The eldest son and heir,

MARCUS SYNNOT JP (1771-1855), of Ballymoyer, High Sheriff of County Armagh, 1830, wedded, in 1814, Jane, daughter of Thomas Gilson, of Wood Lodge, Lincolnshire, and had issue,
MARCUS, his heir;
MARK SETON, of Ballymoyer, succeeded his brother;
Parker George;
William Forbes;
Mary Marcia; Maria Eliza; Agnes Jane; Barbara Cecilia; Juliana Hewitt.
Mr Synnot was succeeded by his eldest son, 

MARCUS SYNNOT JP DL (1813-74), of Ballymoyer House, High Sheriff of County Armagh, 1853, who married, in 1844, Ann, eldest daughter of William Parker, of Hanthorpe House, Lincolnshire.

Mr Synnot died without issue, when the estates devolved upon his brother,

MARK SETON SYNNOT JP DL (1820-90), of Ballymoyer, High Sheriff of County Armagh, 1876, Captain, Armagh Light Infantry, who espoused, in 1843, Anne Jane, second daughter and co-heir of Mark Synnot, of Monasterboice House, King's County (Offaly), and Grove House, Clapham, Surrey, and had issue,
MARK SETON, late of Ballymoyer;
MARY SUSANNA, of Ballymoyer;
Rosalie Jane; Eva Charlotte; Charlotte Augusta; Ada Maria; Annette Beatrice.
Mr Synnot was succeeded by his only son, 

MARK SETON SYNNOT JP (1847-1901), of Ballymoyer, Captain, Armagh Light Infantry, who died unmarried, where the estate devolved upon his eldest sister,

MARY SUSANNA SYNNOT (1844-1913), of Ballymoyer, who married, in 1868, Major-General Arthur FitzRoy Hart CB CMG (who assumed the name and arms of SYNNOT), and had issue,
RONALD VICTOR OKES, succeeded his brother;
Beatrice May; Horatia Annette Blanche.
The elder son,

BRIGADIER ARTHUR HENRY SETON HART-SYNNOT CMG DSO, married his nurse, Violet Drower, while convalescing from his wounds, though died without issue in 1942.


THE REV WILLIAM HART, of the parish of Netherbury, Dorset, born in 1668-9, 
possessed land in the county of Dorset, namely Corfe, in the parish of West Milton, Pomice, Hurlands, Colmer's Estate, Camesworth, Greening's Orchard, and Furzelease House, in Netherbury.

He was buried in 1746 at Netherbury, leaving by Ann, his wife (with other issue who died young), a son,

WILLIAM HART (1707-71), of Netherbury, who wedded, in 1731, Elizabeth, daughter of Richard Henville, of Hincknowle, Netherbury, and had issue (with two daughters, Betty and Ann, who both died unmarried), an only surviving son,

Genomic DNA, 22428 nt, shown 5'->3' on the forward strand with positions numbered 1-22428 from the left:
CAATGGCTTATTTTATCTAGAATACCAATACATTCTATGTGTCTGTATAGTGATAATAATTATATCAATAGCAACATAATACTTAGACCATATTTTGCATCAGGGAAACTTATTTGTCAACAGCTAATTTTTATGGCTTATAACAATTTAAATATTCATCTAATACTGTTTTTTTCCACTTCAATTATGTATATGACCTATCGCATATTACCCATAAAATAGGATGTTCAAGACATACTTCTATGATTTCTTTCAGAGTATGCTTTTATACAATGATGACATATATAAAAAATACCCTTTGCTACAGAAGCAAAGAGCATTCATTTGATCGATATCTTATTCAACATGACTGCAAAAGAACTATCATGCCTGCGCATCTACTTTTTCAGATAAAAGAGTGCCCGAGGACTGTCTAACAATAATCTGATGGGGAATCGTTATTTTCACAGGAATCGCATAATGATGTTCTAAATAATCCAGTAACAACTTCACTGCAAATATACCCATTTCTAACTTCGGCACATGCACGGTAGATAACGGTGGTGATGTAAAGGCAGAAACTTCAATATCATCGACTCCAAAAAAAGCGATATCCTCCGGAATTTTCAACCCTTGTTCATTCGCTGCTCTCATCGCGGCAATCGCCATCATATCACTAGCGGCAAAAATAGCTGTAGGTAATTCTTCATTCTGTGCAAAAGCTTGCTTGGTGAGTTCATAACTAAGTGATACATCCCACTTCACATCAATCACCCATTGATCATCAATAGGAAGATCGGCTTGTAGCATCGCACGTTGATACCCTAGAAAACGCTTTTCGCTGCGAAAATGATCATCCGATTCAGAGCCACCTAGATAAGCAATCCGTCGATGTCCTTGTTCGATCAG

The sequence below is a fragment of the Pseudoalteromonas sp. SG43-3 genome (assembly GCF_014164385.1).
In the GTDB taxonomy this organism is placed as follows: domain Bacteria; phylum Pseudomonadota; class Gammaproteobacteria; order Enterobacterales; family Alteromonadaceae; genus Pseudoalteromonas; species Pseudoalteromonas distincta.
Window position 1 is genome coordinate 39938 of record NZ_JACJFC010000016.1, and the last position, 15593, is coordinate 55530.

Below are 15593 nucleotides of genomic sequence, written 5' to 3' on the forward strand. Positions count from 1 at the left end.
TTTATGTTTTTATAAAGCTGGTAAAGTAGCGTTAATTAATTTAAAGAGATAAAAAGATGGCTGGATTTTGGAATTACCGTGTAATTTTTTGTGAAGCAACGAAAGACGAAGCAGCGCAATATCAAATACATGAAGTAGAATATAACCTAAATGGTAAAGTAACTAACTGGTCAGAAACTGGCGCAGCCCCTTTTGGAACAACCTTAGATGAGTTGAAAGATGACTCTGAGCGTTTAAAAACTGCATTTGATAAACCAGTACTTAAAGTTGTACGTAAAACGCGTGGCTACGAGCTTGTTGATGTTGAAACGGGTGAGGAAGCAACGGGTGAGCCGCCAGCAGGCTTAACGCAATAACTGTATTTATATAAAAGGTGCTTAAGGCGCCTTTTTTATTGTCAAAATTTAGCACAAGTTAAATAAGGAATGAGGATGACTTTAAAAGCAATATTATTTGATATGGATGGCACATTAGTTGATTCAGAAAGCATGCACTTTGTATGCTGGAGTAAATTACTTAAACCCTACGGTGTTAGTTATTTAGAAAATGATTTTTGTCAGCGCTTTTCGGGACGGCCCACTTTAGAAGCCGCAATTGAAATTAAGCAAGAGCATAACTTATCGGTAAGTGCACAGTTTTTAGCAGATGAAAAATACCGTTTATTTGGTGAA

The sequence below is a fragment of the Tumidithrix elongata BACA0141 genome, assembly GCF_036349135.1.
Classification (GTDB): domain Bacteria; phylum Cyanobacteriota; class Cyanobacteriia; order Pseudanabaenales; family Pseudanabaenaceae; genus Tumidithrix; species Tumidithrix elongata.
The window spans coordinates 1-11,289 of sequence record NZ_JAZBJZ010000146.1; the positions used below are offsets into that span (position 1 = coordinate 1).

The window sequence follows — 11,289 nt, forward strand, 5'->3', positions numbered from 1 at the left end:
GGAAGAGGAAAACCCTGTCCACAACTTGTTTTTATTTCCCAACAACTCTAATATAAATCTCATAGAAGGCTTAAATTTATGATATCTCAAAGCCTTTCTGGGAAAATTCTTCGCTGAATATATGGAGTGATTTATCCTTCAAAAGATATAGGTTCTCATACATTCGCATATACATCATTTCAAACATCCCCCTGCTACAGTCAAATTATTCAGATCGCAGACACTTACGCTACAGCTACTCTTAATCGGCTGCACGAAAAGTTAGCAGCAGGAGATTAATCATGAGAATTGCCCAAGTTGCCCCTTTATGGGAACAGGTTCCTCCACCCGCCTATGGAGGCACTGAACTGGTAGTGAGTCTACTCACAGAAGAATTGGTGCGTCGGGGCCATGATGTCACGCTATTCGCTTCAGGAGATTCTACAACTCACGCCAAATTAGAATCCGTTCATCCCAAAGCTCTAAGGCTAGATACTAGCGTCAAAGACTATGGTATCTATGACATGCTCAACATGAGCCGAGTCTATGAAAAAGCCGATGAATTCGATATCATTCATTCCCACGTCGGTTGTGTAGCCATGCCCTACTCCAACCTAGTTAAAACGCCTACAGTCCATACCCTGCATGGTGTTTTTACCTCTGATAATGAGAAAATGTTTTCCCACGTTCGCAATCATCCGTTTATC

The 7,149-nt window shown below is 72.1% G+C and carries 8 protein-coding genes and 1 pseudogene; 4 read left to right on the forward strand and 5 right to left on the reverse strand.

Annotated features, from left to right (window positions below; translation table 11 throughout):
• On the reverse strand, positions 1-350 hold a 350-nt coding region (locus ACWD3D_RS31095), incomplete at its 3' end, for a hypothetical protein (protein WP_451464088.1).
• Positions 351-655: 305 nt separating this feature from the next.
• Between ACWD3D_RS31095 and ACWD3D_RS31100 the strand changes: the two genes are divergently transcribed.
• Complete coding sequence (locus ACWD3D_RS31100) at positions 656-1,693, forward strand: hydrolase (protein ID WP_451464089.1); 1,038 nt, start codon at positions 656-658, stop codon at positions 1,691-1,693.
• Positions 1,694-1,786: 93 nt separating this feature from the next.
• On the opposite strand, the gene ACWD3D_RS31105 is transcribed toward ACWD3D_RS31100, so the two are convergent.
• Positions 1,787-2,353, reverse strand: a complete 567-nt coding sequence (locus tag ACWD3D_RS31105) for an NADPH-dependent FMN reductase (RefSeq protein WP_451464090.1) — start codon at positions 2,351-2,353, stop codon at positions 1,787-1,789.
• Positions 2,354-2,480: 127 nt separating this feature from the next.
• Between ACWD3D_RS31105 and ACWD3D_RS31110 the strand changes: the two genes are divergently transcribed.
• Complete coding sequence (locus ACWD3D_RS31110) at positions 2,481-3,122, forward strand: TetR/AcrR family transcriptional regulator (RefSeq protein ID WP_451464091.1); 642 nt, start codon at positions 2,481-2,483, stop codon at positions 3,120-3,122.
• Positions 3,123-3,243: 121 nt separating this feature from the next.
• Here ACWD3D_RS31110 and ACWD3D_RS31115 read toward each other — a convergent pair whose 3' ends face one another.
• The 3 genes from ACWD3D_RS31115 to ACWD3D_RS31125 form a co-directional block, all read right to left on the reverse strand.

GEORGE HART (1744-1824), of Netherbury, who possessed lands in Dorset, viz. Corfe, Cape Leazne [sic], and Pomice.

His elder son,

LIEUTENANT-COLONEL WILLIAM HART (1764-1818), of Netherbury, had issue, his third son,

LIEUTENANT-GENERAL HENRY GEORGE HART (1808-78), whose fourth son was



The tenanted land of BALLYMOYER estate was transferred to the occupiers under the Irish land acts of 1902 and 1909.

Subsequently Brigadier Hart-Synnot and his brother, Ronald Victor Okes Hart-Synnot, sold the farm land of the demesne and, in 1938, gave the avenue and glen to the National Trust, and had the house pulled down owing to damage suffered from requisitioning.

The estate is now open to the public.

First published in February, 2012.


jane Willams said...

Thought you would like to know that SIR WALTER was married TWICE.
His second wife, Ann MARTIN was the mother of Ann {who never married} and RICHARD who had two children. Ann died in ROME {age 14}. She is buried with Sir Walter in the PROTESTANT CEMETARY There.
LADY Synont returned to England.
She is my 3rd great AUNT.
I have a great family HISTORY and can tell more if you require.
Jane Williams.

Unknown said...

Interesting comments. I have a descendancy tree for Richard de Synad on www.sinnottnz.com and would be interested in comparing it with Jane's Synnot family history.